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Change to gillnet policy stokes anger

State commission vote frustrates sport anglers

By , Columbian staff writer
2 Photos
Gillnetters repair a net in Astoria, Ore. A controversy has erupted over changes to the Columbia River Reforms passed by the Washington Fish and Wildlife Commission in Spokane, WA. The changes will allow for more gillnetting in the lower Columbia.
Gillnetters repair a net in Astoria, Ore. A controversy has erupted over changes to the Columbia River Reforms passed by the Washington Fish and Wildlife Commission in Spokane, WA. The changes will allow for more gillnetting in the lower Columbia. Files/The Columbian Photo Gallery

In a vote that has angered the sport fishing community, the Washington Fish and Wildlife Commission (WFWC) has voted to alter the Columbia River Salmon Policy 3620, known as the Columbia River Reforms, concerning the use of gillnets in the main stem Columbia River.

The vote was held on March 2 in Spokane.

The changes to the policy follow a five-year review, and recommendations from a joint-state task force that is composed of three commissioners from both states.

The alterations approved by the Commission include Washington agreeing to allow gill nets in the main stem Columbia below Bonneville Dam this fall under rules similar to 2018. In order to achieve concurrency between the two states, the commercial and sport allotments of the fall run of chinook was finalized at 30 percent commercial harvest, and 70 percent sport harvest.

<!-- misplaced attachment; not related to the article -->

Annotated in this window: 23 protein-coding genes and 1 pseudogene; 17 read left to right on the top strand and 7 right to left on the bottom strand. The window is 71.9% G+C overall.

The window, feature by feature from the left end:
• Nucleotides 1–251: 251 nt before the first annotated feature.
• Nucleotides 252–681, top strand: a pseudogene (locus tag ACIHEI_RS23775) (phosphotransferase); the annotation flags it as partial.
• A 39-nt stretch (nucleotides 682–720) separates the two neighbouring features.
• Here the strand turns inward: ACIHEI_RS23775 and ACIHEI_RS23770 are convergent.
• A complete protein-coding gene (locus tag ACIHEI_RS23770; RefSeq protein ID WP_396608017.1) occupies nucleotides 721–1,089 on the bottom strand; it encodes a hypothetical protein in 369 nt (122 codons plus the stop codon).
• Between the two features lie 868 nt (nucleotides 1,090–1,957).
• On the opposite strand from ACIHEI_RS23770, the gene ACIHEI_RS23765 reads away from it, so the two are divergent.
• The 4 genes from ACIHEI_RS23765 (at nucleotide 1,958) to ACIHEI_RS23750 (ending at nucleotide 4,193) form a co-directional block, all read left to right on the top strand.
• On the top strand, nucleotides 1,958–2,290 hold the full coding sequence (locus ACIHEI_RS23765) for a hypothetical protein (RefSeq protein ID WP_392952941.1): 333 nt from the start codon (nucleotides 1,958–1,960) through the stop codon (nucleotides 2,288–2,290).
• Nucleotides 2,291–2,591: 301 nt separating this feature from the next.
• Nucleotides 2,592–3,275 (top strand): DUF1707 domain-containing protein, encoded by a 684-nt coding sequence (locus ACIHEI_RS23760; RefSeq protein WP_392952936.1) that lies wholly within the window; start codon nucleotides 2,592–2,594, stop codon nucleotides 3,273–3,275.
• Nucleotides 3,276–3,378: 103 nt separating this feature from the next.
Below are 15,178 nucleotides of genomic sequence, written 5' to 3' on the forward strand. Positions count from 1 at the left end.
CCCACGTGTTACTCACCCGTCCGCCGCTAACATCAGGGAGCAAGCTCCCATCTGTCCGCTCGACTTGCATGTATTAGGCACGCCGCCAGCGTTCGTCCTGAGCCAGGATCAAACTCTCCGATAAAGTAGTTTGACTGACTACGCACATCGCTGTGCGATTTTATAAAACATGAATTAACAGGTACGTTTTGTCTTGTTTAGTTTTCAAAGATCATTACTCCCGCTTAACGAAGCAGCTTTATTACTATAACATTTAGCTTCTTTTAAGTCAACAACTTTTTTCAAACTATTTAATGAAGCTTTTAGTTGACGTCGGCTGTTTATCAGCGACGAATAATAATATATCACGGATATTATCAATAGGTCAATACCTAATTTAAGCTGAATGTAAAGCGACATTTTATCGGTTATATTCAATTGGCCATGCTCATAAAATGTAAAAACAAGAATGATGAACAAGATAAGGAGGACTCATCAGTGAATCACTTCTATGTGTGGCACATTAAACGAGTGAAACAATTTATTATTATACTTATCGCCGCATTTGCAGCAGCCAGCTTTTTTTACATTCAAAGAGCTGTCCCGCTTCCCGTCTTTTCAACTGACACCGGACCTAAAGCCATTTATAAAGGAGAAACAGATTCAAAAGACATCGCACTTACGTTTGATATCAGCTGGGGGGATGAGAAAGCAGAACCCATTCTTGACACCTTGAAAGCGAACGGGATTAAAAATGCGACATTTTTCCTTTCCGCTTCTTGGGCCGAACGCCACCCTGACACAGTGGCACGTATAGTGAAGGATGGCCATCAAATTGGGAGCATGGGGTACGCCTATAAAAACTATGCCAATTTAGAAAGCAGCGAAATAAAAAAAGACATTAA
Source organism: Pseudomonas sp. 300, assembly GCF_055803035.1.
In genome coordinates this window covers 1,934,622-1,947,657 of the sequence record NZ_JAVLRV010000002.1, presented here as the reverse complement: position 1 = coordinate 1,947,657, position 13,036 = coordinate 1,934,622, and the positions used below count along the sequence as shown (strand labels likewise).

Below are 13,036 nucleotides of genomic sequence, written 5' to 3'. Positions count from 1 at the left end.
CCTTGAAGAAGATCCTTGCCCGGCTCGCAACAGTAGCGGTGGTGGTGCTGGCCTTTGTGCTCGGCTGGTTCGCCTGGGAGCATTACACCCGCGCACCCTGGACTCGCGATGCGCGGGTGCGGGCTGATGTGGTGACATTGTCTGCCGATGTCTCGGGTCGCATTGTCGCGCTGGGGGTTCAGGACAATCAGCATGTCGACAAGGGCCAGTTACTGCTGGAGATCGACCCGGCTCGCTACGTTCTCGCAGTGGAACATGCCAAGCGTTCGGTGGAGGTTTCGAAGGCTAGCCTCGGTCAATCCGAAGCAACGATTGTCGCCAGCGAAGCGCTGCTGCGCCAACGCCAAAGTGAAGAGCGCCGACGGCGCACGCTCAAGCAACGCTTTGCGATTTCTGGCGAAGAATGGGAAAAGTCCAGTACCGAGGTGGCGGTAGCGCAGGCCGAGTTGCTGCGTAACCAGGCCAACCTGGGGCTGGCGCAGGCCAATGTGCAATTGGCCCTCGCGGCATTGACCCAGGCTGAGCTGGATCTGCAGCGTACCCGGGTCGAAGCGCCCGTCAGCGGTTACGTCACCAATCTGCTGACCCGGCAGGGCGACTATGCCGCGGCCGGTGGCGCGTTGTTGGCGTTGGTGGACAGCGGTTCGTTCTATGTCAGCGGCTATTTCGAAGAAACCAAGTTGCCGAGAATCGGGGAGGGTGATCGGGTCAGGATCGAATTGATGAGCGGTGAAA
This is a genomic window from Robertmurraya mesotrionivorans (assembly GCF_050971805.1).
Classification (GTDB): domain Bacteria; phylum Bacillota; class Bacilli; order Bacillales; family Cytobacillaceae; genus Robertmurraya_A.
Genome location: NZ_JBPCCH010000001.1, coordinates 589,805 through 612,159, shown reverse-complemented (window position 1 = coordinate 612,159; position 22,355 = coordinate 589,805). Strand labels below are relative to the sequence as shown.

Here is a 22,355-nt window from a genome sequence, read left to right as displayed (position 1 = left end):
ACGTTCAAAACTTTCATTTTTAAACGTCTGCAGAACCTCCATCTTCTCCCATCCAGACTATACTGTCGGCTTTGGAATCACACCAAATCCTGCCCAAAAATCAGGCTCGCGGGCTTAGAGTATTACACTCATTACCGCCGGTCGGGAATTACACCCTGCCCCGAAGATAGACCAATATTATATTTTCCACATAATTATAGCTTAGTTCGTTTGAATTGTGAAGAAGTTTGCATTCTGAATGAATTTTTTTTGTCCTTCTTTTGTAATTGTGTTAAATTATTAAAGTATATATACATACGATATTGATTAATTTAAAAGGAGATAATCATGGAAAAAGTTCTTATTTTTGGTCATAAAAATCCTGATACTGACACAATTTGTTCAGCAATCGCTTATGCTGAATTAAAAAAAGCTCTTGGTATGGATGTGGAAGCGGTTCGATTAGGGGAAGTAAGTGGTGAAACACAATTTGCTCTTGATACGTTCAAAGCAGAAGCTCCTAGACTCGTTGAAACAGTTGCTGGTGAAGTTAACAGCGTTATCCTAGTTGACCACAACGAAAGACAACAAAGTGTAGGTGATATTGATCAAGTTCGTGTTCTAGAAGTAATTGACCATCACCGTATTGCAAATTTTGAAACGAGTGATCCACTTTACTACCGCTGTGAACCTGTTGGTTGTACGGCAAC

Oregon rules called for a 30/70 split, while the Washington ratio was 20/80. The Washington rules were changed to achieve concurrency with Oregon.

Gill nets would not be allowed in the mainstem Columbia during the spring and summer Chinook runs, unless those runs come in well above the forecasts, an unlikely scenario this year.

The vote applies only to 2019. The joint state task force will soon consider changes that would extend into coming years.

Washington commissioners that voted to approve the changes include Kim Thorburn, Barbara Baker, Robert Kehoe, Donald McIsaac and Jay Holzmiller.

Commissioners Bradley Smith and Larry Carpenter abstained, and David Graybill voted no.

Many recreational fishermen were especially angry that the vote was held in Spokane, 300 miles from the lower Columbia River, where the affected fisheries will take place.

Those include Larry Cassidy of Vancouver.

“I just think it’s a great mistake to go up to Spokane and pass a major policy decision on the lower Columbia instead of holding the meeting in Longview or Vancouver where all the parties involved can have a say in what they were proposing, and subsequently passed,” said Cassidy.

“I just think that is very poor judgement on the commissions part,” he added.

The original reform package was driven by a voter initiative (Measure 81) offered by the Coastal Conservation Association (CCA) in 2012..

The CCA’s Nello Picinich derided the recent vote.